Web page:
- Contact health professional immediately, especially if chemicals are toxic or noxious.
- May require topical steroids.
Swimming in contaminated pool may cause pink eye.
Pink Eye Caused by Underlying Diseases
In some cases, pink eye may be a manifestation of some underlying diseases:
- Most cases involve rheumatic diseases such as rheumatoild arthritis, systematic lupus or erythematosus.
- Also seen in Kawasaki's disease
- Certain inflammatory bowel dieases
Home Remedies for Conjunctivitis
Many people have found relief using some of these remedies suggested by Mayo clinic. However, these home remedies are not meant to substitute seeking help from health professionals.
Warm compress is best used for soothing bacterial and viral conjuctivitis whereas cold compress should be used for allergic conjunctivitis.
Over-the-counter eyedrops or artificial tears may alleviate symptoms. If you've allergic conjunctivits, look for eyedrops with antihistamines.
- Contact Lens Wear
Lay off wearing contact lenses until eyes feel better. If you use disposable contact lenses, discard contaminated lenses. If you've have non-disposable lenses, clean them thoroughly before reusing them again.
What Should You Do?
Infectious forms of conjunctivitis (bacterial and viral) are highly contagious. If you’ve bacterial conjunctivitis, avoid contact with people until you’ve used antibiotics for 24 hours. Children may return to school after they had 24 hours of antibiotics. This applies to adults as well. Viral conjunctivitis will run its course and may take 10 days to a month to completely go away. Cold compresses and artificial tears may bring relief.
In cases where you experience severe eye pain or the symptoms persist even after medication or your eyes are sensitive to light after the redness is gone, call the health care provider.
Stop the Spread of Conjunctivitis
Since contagious pink eye is often spread through physical contact, it is advisable to take measures to contain the spread. If only one of your eyes is infected, such measures will help to prevent the spread to the other eye. Taking these precaution will help to stop the spread to people in your household or workplace. Children are particularly prone to contact pink eyes through their interaction in schools with friends, contaminated objects or surfaces. Teaching them personal hygiene is one way to reduce risks. They may need help to implement some of these measures.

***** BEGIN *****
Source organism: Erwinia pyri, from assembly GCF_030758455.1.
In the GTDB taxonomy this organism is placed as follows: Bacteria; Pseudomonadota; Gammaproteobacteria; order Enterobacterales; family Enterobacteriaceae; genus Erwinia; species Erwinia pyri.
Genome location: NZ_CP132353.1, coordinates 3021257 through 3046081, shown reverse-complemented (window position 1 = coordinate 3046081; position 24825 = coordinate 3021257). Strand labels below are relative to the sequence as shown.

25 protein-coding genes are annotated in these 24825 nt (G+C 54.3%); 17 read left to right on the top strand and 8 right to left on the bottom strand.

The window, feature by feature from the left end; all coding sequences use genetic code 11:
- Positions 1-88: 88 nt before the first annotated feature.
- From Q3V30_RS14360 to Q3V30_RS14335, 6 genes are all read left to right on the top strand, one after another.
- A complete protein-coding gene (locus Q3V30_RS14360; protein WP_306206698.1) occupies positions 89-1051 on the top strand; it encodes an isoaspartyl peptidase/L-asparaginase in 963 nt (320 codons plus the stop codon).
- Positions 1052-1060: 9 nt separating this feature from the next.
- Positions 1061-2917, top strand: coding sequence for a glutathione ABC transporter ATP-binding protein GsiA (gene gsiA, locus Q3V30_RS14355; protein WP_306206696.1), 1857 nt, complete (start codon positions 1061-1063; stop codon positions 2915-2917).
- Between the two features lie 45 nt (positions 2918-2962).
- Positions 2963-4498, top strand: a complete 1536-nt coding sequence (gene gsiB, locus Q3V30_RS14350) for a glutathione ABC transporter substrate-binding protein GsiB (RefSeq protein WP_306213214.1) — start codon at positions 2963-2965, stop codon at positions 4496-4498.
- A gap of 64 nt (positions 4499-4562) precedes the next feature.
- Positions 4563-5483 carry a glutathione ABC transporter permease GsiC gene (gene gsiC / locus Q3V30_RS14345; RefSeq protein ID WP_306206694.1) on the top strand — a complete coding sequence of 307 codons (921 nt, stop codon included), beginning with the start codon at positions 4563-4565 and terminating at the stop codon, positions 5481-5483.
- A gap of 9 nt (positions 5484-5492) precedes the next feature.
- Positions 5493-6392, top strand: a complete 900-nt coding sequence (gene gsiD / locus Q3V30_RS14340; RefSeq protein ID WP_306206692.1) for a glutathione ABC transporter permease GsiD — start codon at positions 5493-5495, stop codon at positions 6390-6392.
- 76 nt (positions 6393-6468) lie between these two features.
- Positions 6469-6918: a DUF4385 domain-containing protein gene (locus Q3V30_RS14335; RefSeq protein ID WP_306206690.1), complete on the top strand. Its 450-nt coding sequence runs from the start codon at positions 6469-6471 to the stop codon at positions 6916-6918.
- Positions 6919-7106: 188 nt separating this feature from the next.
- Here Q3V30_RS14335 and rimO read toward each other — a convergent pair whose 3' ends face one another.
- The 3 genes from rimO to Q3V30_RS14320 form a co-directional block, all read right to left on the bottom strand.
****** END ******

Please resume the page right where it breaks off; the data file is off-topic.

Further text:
- Wash hands frequently.
- Keep hands away from eyes (for obvious reasons)
- Do not share towels or personal items.
- Use fresh pillowcases each night during the duration of the infection to prevent re-infecting your eyes.
- Discard contaminated eye-makeup. In general, it is best to renew eye make-up every three months.
- Lay off wearing contact lenses until the infection is gone.
- Disinfect surfaces you come constantly in touch with: doorknobs, countertops, sinks. Where kids are involved, disinfect play areas and toys
Conclusion: Contagious pink eye is generally not a serious medical condition. With some medical help and clean hygiene, it will go away. If symptoms persist, see a health professional for sure.
What is the most annoying thing about having pink eye?
My Pink Eye Experience
I used to live on the edge of the jungle in Singapore, a trove of foliage and paradise for the insects of all kinds. Inevitably, I would run into spidery web as I make my way around. Don’t ask me why I was so dumb to walk into them. Perhaps they blend so well with the environment. Perhaps I was running away from my annoying brothers. You know how they can be. In any case, I would run smack into them—the hammock of silvery strands would collapse on my face like Saran wrap.
I knew what spider webs do to my eyes. Pink eyes! My eyes would be runny and pink and as I recall, they would assume the appearance of the bloodshot eye Halloween candy—all red and swollen and totally disgusting. I’ve it before and the time before but why didn’t I learn…go figure..I was little and so was brain.
My mother was a big believer of home remedies. She would sit me beside her and borrow a cigarette from my dad. She was not a smoker but she would smoke whenever the occasion calls for it…such as this one. Prying my eyelids often, she would blow puffs of cigarette smoke into my eyes. I would squirm and whine but as all mothers are wont to say when handling an uncooperative child, “Child, you’ll thank me later.”
I don’t know what the cigarette smoke did but all I can say is it worked like magic. The next day, the pink would disappear…..just like that. It worked each and every time. I still can’t explain why or how but it totally did the job.
This little account is not meant to endorse cigarette smoking but to show how home remedies can get all weird and real at the same time.